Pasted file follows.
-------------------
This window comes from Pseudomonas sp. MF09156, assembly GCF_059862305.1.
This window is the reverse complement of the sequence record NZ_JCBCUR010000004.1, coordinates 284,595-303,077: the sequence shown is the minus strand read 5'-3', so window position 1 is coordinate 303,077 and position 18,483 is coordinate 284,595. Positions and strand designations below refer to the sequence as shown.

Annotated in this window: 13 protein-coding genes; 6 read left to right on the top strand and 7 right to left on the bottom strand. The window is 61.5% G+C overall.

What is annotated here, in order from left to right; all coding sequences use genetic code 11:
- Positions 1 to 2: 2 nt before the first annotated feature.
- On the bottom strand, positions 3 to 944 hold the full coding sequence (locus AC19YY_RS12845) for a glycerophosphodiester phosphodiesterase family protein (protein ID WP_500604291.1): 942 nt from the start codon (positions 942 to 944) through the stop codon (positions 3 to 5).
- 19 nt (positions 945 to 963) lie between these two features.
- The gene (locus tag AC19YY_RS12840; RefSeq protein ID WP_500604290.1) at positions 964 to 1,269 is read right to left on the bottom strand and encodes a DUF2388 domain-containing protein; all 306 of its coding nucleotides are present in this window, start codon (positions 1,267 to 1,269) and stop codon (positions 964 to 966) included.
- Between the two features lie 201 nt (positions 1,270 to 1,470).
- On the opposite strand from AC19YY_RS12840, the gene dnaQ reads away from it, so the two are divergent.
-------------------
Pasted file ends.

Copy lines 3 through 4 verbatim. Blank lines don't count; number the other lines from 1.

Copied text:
Annotated in this window: 13 protein-coding genes; 6 read left to right on the top strand and 7 right to left on the bottom strand. The window is 61.5% G+C overall.

What is annotated here, in order from left to right; all coding sequences use genetic code 11: